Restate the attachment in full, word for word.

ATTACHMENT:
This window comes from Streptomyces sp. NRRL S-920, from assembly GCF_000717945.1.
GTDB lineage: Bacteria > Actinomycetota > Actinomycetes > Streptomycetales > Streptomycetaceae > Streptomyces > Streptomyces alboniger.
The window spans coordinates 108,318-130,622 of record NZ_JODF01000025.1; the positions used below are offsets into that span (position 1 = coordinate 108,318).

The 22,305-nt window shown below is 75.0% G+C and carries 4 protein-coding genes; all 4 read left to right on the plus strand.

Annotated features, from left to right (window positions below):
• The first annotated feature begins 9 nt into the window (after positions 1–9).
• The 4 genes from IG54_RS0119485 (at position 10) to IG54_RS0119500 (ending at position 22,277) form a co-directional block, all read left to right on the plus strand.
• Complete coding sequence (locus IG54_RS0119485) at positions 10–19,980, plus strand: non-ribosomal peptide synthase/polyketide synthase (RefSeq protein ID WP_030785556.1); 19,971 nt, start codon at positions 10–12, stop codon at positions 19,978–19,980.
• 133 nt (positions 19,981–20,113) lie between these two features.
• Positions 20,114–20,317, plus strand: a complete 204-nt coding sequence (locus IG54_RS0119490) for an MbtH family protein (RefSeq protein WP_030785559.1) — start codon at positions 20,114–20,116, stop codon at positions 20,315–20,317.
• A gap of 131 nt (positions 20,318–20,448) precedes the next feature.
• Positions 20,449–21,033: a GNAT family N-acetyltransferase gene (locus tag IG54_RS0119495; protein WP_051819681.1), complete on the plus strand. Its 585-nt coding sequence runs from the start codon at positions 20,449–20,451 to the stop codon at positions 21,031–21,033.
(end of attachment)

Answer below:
This window comes from Streptomyces sp. NRRL S-920, from assembly GCF_000717945.1.
GTDB lineage: Bacteria > Actinomycetota > Actinomycetes > Streptomycetales > Streptomycetaceae > Streptomyces > Streptomyces alboniger.
The window spans coordinates 108,318-130,622 of record NZ_JODF01000025.1; the positions used below are offsets into that span (position 1 = coordinate 108,318).

The 22,305-nt window shown below is 75.0% G+C and carries 4 protein-coding genes; all 4 read left to right on the plus strand.

Annotated features, from left to right (window positions below):
• The first annotated feature begins 9 nt into the window (after positions 1–9).
• The 4 genes from IG54_RS0119485 (at position 10) to IG54_RS0119500 (ending at position 22,277) form a co-directional block, all read left to right on the plus strand.
• Complete coding sequence (locus IG54_RS0119485) at positions 10–19,980, plus strand: non-ribosomal peptide synthase/polyketide synthase (RefSeq protein ID WP_030785556.1); 19,971 nt, start codon at positions 10–12, stop codon at positions 19,978–19,980.
• 133 nt (positions 19,981–20,113) lie between these two features.
• Positions 20,114–20,317, plus strand: a complete 204-nt coding sequence (locus IG54_RS0119490) for an MbtH family protein (RefSeq protein WP_030785559.1) — start codon at positions 20,114–20,116, stop codon at positions 20,315–20,317.
• A gap of 131 nt (positions 20,318–20,448) precedes the next feature.
• Positions 20,449–21,033: a GNAT family N-acetyltransferase gene (locus tag IG54_RS0119495; protein WP_051819681.1), complete on the plus strand. Its 585-nt coding sequence runs from the start codon at positions 20,449–20,451 to the stop codon at positions 21,031–21,033.